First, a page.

Not to be too simplistic, but it seems like most churches tend to be either focused on being grounded in doctrine or else on growing numerically. One kind of church is concerned with truth, tradition and theology. The other kind of church is concerned with growth, community engagement and relevance. So, which kind of church is better? It does seem like we need to choose, doesn’t it? Or do we?
How should we understand what makes for a healthy, growing, vital church? We’ve had books in recent years on Sticky Church, Simple Church, Deep Church, Deep and Wide Church, Total Church, etc. So, what’s the right approach for healthy churches?
Not to be too simplistic, but it seems like most churches tend to be either focused on being grounded in doctrine or else on growing numerically. One kind of church is concerned with truth, tradition and theology. The other kind of church is concerned with growth, community engagement and relevance.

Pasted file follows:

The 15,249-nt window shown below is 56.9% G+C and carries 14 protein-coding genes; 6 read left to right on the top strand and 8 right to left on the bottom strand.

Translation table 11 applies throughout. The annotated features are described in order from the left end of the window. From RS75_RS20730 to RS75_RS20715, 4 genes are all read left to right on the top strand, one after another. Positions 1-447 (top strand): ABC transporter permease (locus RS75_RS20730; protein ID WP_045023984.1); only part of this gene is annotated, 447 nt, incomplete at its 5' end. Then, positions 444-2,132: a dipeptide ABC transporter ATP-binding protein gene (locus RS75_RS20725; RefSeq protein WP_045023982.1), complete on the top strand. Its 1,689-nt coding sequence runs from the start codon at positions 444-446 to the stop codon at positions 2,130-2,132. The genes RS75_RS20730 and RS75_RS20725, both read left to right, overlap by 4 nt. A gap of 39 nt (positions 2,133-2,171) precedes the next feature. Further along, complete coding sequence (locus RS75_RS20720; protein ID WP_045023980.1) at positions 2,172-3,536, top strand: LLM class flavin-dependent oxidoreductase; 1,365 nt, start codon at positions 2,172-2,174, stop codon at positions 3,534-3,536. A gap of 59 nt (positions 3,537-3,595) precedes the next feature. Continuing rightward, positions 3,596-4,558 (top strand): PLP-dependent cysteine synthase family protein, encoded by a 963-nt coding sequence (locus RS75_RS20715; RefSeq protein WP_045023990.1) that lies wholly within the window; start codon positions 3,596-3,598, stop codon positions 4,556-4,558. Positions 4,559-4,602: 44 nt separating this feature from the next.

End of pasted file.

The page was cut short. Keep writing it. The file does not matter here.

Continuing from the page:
So, which kind of church is better? It does seem like we need to choose, doesn’t it? Or do we?
Jesus said that the church would be both founded on a rock and storming the gates of hell. (“And I tell you, you are Peter, and on this rock I will build my church, and the gates of hell shall not prevail against it.” – Matt. 16:18, ESV) To be founded on a rock implies strength and stability. The truth that the gates of hell shall not prevail the church implies that the church is on the advance, dynamically advancing against the kingdom of hell.
God wants the church to be stable and rooted in the truth. One of the most centrally important passages in the Bible on the church is Ephesians 4: